"Remembering Bob Gordon"
September 23rd, 2015
Robert ("Bob") Gordon Van Horn was an unassuming man, not given to boasting, and devoid of any ego. If you spoke with him, you'd never know that he was a popular TV personality, a creative innovator, or a war hero. As our mutual friend Dave Plyler told me, "Bob saw fierce combat in World War II at the Battle of the Bulge for which he earned a purple heart and a bronze star, but he never discussed his service." Several years ago I called Bob to invite him to be a guest on my Triad Today show. I wanted to recognize him for his contribution to local television, especially as a host who entertained and influenced countless thousands of children who watched him on WSJS-TV (now WXII). Bob's wife Margaret and I tried our level best to persuade him to join me for the interview segment, but Bob politely declined. He just didn't want to toot his own horn. Then, two weeks ago I called again to see if Bob would at least agree to be interviewed by phone for one of my newspaper columns. Margaret answered the phone and broke the bad news to me. Bob was under hospice care and battling congestive heart failure. It's the same disease that ultimately took my mom's life last year, so I knew what Margaret was trying to say without saying it. A few days later on Friday, September 11, Bob died in the same way he had lived: quietly and unassumingly. Bob Gordon was 90.
Bob was born and reared in Winston-Salem and attended Mineral Springs High School before joining the Army. In 1953 he went to work for WSJS-TV as the station's first announcer. He also built sets and props, ran camera, and when WSJS needed a host for a new kids' show, Bob did that job too. Over the decades that followed, Bob's program aired at various times and days, first as a Monday through Friday entry, and later as a weekend show. Throughout his tenure on air, Bob always managed to entertain and educate his audience. As a prop master, Bob knew how to make anything, whether it was folding a dollar bill into a bow tie, or showing us the best way to put a Moravian Star together. He also had a sidekick to witness his handy work, a ventriloquist's dummy named Van (later named "The Great Scott"). But no matter whether he was demonstrating a folding trick, revealing a secret code, or introducing a chapter of Radar Men from the Moon, Bob always seemed to have fun, and he never talked down to his young viewers. His quiet demeanor and self-deprecating style was evident to anyone who tuned in, and his trademark smile came easily and often, almost as if he was embarrassingly amused at what he had just said.
Always the tinkerer, Bob is also credited with designing and building WXII's first remote truck from scratch, several years before they were commercially available. In fact, there was nothing Bob couldn't do at the TV station, including filling in for a friend. One icy morning Dave Plyler couldn't make it out of his driveway to host Today at Home, so Bob answered the call. Said Dave, "Bob had no fear. He easily made it to the television station and did a great job hosting my show." Of course, Bob could host anything. That's why on October 18, 1976, he was tapped to anchor a new morning show, called Daybreak. In addition to reporting the news and weather, Bob, a licensed pilot, also gave viewers a daily dose of aviation weather. The show aired from 6am to 7am, and was the first time WXII had broadcast live at that hour. In a 1976 interview, Bob told Jerry Kenion of the Greensboro Daily News, "I swore when I was in the Army I'd never take a job where I had to get up before 7am. Never say never." Bob would host "Daybreak" for two years, then was laid off due to corporate downsizing. That led him to take a job as a crime prevention officer for the Forsyth County Sheriff's office, a position he held until his retirement.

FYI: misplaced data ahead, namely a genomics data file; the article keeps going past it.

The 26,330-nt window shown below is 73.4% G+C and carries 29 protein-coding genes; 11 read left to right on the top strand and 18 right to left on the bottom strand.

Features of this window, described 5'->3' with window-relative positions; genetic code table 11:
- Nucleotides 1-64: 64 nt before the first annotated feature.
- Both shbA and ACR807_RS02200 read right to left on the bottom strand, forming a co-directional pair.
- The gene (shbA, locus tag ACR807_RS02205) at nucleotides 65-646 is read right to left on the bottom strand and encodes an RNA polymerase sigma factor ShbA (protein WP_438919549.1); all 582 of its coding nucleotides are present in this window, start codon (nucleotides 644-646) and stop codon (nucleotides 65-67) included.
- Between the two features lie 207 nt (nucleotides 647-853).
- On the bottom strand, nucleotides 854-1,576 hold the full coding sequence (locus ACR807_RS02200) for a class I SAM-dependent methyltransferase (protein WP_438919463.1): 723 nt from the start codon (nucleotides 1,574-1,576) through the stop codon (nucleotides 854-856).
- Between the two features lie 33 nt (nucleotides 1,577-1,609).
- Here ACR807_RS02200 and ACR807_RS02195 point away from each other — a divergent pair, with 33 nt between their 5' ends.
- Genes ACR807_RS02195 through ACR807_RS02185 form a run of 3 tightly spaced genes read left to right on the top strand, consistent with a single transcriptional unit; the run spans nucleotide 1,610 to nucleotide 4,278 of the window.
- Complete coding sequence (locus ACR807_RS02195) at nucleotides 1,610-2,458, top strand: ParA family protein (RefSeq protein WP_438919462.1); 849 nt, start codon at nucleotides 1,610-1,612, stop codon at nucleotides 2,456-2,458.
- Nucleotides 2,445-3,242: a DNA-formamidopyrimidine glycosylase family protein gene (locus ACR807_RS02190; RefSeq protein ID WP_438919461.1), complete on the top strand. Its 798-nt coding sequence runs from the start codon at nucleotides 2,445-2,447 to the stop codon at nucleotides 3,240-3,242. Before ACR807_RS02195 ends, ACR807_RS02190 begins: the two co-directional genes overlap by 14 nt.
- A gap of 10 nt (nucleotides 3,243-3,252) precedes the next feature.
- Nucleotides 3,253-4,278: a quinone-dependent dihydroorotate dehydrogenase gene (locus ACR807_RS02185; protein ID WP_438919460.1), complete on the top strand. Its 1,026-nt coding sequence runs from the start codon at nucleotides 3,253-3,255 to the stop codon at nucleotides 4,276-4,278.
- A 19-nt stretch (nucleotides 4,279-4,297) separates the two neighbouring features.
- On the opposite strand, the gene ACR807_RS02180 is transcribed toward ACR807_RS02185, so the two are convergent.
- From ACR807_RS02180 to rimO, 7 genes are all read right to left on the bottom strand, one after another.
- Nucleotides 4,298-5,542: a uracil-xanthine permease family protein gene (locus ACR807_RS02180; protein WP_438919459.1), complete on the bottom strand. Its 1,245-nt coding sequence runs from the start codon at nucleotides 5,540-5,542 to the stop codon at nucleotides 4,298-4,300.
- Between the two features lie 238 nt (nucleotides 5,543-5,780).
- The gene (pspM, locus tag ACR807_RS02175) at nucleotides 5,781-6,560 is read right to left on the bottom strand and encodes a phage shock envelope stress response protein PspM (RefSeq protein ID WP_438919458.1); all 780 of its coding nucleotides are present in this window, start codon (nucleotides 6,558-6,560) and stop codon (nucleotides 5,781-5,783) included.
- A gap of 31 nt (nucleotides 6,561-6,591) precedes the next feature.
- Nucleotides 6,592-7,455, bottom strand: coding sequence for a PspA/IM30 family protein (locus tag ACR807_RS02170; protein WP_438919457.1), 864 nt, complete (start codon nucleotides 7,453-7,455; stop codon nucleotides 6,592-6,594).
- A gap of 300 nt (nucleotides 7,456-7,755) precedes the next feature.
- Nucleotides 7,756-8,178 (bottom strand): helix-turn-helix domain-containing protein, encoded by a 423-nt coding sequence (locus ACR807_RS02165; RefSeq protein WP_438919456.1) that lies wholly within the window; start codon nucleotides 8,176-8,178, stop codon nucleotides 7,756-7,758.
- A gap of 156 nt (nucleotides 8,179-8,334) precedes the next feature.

I always regretted not meeting Bob in person. When I worked at WSJS radio in the early 1970's, I would often sneak over to the TV studio (radio and TV were in the same building back then) and see if I could catch a glimpse of Bob. Unfortunately we didn't work the same shift, so our paths never crossed. Never the less, I felt like I knew Bob personally because I had grown up watching him on TV. I especially remember the "Halloween Spooktaculars" that he produced. Every October, Bob built spooky sets, then persuaded guys from both the TV and radio departments to dress up as famous monster characters and introduce classic horror films throughout Halloween night. The "Spooktacular" was so popular that WXII even pre-empted Johnny Carson for it. The show also kept a lot of kids off the street late, because we would collect our allotment of candy quickly, then rush home to watch the monster movies on channel 12.
Bob is preceded in death by North Carolina's other legendary children's TV show hosts: George Perry (WFMY's Old Rebel); Fred Kirby (WBT's singing cowboy); Uncle Paul Montgomery (WRAL's jazz artist); and Brooks Lindsay (WSOC's Joey the Clown). His passing earlier this month should serve as a reminder of the pioneering work they all did to make growing up just a little more fun.
Of course there's no way to know exactly how many young lives Bob Gordon touched and influenced, but talk to folks over 50 who grew up around here, and you'd be hard pressed to find anyone who didn't remember that kind, gentle man in the slightly tilted white cowboy hat, with the self effacing smile. Bob Gordon was a class act, and he will be missed.
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